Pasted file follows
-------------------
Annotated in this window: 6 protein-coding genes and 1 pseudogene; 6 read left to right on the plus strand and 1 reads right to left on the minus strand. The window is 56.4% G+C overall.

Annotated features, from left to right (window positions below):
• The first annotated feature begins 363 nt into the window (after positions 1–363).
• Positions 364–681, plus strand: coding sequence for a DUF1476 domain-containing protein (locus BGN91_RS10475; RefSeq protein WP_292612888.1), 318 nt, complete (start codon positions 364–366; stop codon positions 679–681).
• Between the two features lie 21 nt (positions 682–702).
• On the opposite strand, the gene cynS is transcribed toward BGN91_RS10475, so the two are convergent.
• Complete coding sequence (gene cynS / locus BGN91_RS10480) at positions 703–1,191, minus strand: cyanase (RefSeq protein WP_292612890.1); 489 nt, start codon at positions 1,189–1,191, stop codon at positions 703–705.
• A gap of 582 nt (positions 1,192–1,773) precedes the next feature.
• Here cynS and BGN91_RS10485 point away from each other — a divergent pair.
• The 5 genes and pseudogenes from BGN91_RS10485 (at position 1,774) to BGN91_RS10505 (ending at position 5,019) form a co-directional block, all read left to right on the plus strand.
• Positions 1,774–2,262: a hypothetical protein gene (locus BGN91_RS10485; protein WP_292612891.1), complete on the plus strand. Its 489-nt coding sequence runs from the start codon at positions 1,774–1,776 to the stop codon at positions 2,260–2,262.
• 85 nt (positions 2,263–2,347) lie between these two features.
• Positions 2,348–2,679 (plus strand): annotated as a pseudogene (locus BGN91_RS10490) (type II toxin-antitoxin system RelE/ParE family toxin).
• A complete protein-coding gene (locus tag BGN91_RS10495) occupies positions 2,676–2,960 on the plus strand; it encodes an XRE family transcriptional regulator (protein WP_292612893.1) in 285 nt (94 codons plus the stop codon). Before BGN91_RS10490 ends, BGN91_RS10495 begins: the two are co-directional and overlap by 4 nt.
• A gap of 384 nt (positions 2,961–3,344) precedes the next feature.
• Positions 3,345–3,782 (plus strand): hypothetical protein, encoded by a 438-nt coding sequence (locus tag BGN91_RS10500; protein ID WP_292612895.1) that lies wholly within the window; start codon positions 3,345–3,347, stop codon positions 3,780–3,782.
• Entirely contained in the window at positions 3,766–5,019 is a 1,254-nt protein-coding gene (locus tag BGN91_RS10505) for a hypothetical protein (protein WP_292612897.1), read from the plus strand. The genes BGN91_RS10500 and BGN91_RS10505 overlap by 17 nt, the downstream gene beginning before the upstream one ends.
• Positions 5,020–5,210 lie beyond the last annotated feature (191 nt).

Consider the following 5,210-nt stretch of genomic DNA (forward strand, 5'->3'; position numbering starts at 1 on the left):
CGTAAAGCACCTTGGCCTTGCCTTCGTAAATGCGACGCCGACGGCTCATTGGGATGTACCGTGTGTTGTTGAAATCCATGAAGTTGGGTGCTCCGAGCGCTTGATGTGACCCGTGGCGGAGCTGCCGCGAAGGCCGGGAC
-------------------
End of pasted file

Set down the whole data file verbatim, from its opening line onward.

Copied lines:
Annotated in this window: 6 protein-coding genes and 1 pseudogene; 6 read left to right on the plus strand and 1 reads right to left on the minus strand. The window is 56.4% G+C overall.

Annotated features, from left to right (window positions below):
• The first annotated feature begins 363 nt into the window (after positions 1–363).
• Positions 364–681, plus strand: coding sequence for a DUF1476 domain-containing protein (locus BGN91_RS10475; RefSeq protein WP_292612888.1), 318 nt, complete (start codon positions 364–366; stop codon positions 679–681).
• Between the two features lie 21 nt (positions 682–702).
• On the opposite strand, the gene cynS is transcribed toward BGN91_RS10475, so the two are convergent.
• Complete coding sequence (gene cynS / locus BGN91_RS10480) at positions 703–1,191, minus strand: cyanase (RefSeq protein WP_292612890.1); 489 nt, start codon at positions 1,189–1,191, stop codon at positions 703–705.
• A gap of 582 nt (positions 1,192–1,773) precedes the next feature.
• Here cynS and BGN91_RS10485 point away from each other — a divergent pair.
• The 5 genes and pseudogenes from BGN91_RS10485 (at position 1,774) to BGN91_RS10505 (ending at position 5,019) form a co-directional block, all read left to right on the plus strand.
• Positions 1,774–2,262: a hypothetical protein gene (locus BGN91_RS10485; protein WP_292612891.1), complete on the plus strand. Its 489-nt coding sequence runs from the start codon at positions 1,774–1,776 to the stop codon at positions 2,260–2,262.
• 85 nt (positions 2,263–2,347) lie between these two features.
• Positions 2,348–2,679 (plus strand): annotated as a pseudogene (locus BGN91_RS10490) (type II toxin-antitoxin system RelE/ParE family toxin).
• A complete protein-coding gene (locus tag BGN91_RS10495) occupies positions 2,676–2,960 on the plus strand; it encodes an XRE family transcriptional regulator (protein WP_292612893.1) in 285 nt (94 codons plus the stop codon). Before BGN91_RS10490 ends, BGN91_RS10495 begins: the two are co-directional and overlap by 4 nt.
• A gap of 384 nt (positions 2,961–3,344) precedes the next feature.
• Positions 3,345–3,782 (plus strand): hypothetical protein, encoded by a 438-nt coding sequence (locus tag BGN91_RS10500; protein ID WP_292612895.1) that lies wholly within the window; start codon positions 3,345–3,347, stop codon positions 3,780–3,782.
• Entirely contained in the window at positions 3,766–5,019 is a 1,254-nt protein-coding gene (locus tag BGN91_RS10505) for a hypothetical protein (protein WP_292612897.1), read from the plus strand. The genes BGN91_RS10500 and BGN91_RS10505 overlap by 17 nt, the downstream gene beginning before the upstream one ends.
• Positions 5,020–5,210 lie beyond the last annotated feature (191 nt).

Consider the following 5,210-nt stretch of genomic DNA (forward strand, 5'->3'; position numbering starts at 1 on the left):
CGTAAAGCACCTTGGCCTTGCCTTCGTAAATGCGACGCCGACGGCTCATTGGGATGTACCGTGTGTTGTTGAAATCCATGAAGTTGGGTGCTCCGAGCGCTTGATGTGACCCGTGGCGGAGCTGCCGCGAAGGCCGGGAC